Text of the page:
If Your Scales Could Speak, What Would They Tell You About Alzheimer’s?

The next time you look at those numbers on your scale, please take a moment to consider the many possible risks for developing Alzheimer’s they represent.

A report in Vascular Health and Risk Management shows a two-fold increase of developing Alzheimer’s in late life if you are obese in midlife. Researchers also studied obesity in correlation with findings on image studies of the brain. An increase in the amount of fat tissue of the body was found to correlate with three factors that are found in patients with Alzheimer’s. First, they found a reduced volume in several areas of the brain. Second, there was an increase of beta-amyloid deposits in the brain. And last, those patients also had a decline in their scores on the mental testing. Three strikes and you’re out.

You will see some numbers reported in the journal Obesity that explain that what you weigh in mid-life correlates with whether you have a greater risk of developing Alzheimer’s in later life. This report investigated sixteen medical studies that evaluated the relationship of BMI with Alzheimer’s. BMI, body mass index, is the measurement frequently used in medical studies concerning one’s weight. It correlates your weight with your height. Normal is considered up to 25, overweight is 25 to 30 and obese is over 30. Those numbers are not exact in determining whether you are of normal weight, overweight, or obese, but places you into one of those three categories related to weight. Just because you are in the normal column doesn’t necessarily mean you are at your ideal weight. I remind you that two-thirds of Americans are overweight or obese but only 12 percent of Americans are at their ideal weight. The result of this study showed that women who were obese in midlife, had a 3.08 times increased risk to develop Alzheimer’s and a 2.45 times increased risk for men. Their take away thought was, having a normal BMI in midlife equates with the lowest risk of dementia, while an obese BMI in midlife confronts the greatest risk.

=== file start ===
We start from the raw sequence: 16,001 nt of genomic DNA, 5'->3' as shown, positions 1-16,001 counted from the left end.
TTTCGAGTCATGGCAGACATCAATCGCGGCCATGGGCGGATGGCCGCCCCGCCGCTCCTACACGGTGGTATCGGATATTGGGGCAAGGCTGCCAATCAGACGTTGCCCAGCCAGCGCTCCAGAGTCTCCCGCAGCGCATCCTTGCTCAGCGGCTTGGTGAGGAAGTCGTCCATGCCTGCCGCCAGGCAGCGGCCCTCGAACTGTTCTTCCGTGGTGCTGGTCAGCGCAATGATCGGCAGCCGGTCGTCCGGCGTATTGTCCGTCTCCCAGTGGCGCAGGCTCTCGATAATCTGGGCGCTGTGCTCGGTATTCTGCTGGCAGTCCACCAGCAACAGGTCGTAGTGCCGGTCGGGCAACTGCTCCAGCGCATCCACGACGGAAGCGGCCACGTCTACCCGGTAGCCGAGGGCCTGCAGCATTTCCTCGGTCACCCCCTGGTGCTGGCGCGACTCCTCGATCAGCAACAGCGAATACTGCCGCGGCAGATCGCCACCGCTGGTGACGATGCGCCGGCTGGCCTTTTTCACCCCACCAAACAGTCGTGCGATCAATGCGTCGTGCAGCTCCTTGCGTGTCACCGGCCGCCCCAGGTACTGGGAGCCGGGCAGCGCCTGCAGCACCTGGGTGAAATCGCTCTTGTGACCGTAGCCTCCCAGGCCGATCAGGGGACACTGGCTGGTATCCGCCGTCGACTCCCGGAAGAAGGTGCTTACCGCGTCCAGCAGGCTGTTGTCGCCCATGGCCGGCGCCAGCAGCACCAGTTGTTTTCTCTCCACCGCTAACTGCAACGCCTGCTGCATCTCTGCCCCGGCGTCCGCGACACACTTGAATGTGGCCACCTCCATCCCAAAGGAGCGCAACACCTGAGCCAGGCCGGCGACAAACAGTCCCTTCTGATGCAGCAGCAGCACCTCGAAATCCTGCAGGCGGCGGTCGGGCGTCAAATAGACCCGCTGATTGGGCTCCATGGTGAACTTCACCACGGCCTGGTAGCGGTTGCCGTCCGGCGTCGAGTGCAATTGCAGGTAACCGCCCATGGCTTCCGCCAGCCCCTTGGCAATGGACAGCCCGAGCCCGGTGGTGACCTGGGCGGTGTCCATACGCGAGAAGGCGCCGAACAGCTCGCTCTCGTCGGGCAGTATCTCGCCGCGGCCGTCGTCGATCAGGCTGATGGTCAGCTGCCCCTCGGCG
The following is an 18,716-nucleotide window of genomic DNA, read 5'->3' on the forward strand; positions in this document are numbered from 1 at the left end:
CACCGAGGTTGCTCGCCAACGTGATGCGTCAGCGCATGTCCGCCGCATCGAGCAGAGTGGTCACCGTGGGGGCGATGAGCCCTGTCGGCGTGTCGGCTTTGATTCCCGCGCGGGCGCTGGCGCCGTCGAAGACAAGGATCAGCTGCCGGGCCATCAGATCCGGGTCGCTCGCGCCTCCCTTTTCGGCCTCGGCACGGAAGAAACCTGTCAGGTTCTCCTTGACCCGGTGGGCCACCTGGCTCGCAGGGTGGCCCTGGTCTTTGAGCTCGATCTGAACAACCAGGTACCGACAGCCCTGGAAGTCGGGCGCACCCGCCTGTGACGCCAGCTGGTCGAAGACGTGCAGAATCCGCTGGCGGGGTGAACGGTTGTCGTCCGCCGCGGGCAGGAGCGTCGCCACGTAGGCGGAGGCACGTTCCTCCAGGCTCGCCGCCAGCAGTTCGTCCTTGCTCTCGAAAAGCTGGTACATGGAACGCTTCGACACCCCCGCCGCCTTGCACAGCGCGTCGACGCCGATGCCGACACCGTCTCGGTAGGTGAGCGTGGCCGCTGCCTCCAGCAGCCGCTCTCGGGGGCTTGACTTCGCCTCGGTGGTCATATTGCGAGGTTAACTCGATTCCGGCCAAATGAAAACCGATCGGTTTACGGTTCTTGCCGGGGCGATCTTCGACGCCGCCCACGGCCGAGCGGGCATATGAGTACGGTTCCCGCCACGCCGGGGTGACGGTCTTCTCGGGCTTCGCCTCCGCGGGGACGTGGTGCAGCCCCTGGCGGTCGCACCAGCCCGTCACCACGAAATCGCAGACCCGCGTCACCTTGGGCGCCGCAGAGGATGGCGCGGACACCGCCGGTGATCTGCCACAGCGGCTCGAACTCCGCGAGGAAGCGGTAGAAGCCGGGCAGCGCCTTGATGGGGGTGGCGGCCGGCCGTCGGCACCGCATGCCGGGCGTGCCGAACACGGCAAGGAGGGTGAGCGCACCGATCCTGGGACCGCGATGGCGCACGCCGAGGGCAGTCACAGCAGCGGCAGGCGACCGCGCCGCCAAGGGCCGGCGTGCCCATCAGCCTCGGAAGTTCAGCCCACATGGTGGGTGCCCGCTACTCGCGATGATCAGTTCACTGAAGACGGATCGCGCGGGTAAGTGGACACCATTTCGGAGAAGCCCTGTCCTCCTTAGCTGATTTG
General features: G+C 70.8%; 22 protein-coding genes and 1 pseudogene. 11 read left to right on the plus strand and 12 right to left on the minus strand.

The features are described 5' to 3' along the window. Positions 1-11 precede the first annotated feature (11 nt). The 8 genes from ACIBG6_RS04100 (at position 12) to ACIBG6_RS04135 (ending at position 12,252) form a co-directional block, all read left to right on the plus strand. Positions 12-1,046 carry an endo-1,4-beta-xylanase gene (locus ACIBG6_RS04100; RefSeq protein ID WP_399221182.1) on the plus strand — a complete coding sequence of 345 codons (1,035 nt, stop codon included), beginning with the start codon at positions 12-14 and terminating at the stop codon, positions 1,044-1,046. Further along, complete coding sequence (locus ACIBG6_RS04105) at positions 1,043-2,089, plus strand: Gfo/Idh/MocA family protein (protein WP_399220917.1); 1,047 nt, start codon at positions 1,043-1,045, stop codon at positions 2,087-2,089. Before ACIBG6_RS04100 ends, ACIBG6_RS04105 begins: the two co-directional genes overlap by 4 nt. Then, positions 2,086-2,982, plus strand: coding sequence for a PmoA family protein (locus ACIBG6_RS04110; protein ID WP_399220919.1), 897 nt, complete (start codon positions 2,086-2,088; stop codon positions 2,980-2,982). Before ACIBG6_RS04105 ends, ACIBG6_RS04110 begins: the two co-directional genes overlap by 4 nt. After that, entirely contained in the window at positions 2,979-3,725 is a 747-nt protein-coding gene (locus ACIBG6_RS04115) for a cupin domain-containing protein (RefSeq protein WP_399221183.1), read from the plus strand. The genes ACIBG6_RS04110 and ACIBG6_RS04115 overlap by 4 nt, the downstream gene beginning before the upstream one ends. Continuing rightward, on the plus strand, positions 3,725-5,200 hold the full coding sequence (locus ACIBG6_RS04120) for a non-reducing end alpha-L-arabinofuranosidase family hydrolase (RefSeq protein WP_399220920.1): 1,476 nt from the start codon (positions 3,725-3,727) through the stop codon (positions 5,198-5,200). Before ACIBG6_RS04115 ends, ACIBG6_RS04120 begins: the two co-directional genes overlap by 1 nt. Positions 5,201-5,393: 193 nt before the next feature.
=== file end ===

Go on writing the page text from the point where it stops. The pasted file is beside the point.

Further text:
Reducing your weight relies on exercising and your eating habits. A personal exercise program is a must. The odds of losing weight and sustaining that loss are almost nil unless you have an exercise program. It can consist of anything from brisk walking, to a fast jog or cycling, swimming or anything else that sustains an elevated heart rate for at least thirty minutes a day, five to six days a week. Think of doing your exercise similar to taking medicine. I call it “exercise medicine”. It may not taste that good when you take it but you feel so much better after it’s done.

Your diet needs to concentrate on the foods you eat rather than calories. Simply eat the foods that contain the fewest calories that also give you that full feeling. Such foods consist of fruits, vegetables, and whole grains. Cut out the bread. Develop meals centered around these foods and your weight will begin falling off. I have had calls from many who relay that such eating habits have led to 30 to 90 pound weight losses.

Read the details in Defeating Dementia and begin listening to what your scales are yelling at you.